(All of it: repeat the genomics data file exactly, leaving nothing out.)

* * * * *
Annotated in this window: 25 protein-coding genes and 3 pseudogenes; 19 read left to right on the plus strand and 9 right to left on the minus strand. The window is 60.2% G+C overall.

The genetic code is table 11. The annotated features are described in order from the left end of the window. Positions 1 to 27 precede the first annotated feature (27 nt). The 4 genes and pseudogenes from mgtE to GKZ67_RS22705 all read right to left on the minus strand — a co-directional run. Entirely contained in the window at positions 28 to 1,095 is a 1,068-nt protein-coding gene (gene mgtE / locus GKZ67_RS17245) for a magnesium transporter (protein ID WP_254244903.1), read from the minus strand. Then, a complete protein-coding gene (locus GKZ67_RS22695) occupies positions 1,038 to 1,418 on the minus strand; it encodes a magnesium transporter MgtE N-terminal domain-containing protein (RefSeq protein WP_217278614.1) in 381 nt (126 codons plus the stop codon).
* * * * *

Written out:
Annotated in this window: 25 protein-coding genes and 3 pseudogenes; 19 read left to right on the plus strand and 9 right to left on the minus strand. The window is 60.2% G+C overall.

The genetic code is table 11. The annotated features are described in order from the left end of the window. Positions 1 to 27 precede the first annotated feature (27 nt). The 4 genes and pseudogenes from mgtE to GKZ67_RS22705 all read right to left on the minus strand — a co-directional run. Entirely contained in the window at positions 28 to 1,095 is a 1,068-nt protein-coding gene (gene mgtE / locus GKZ67_RS17245) for a magnesium transporter (protein ID WP_254244903.1), read from the minus strand. Then, a complete protein-coding gene (locus GKZ67_RS22695) occupies positions 1,038 to 1,418 on the minus strand; it encodes a magnesium transporter MgtE N-terminal domain-containing protein (RefSeq protein WP_217278614.1) in 381 nt (126 codons plus the stop codon).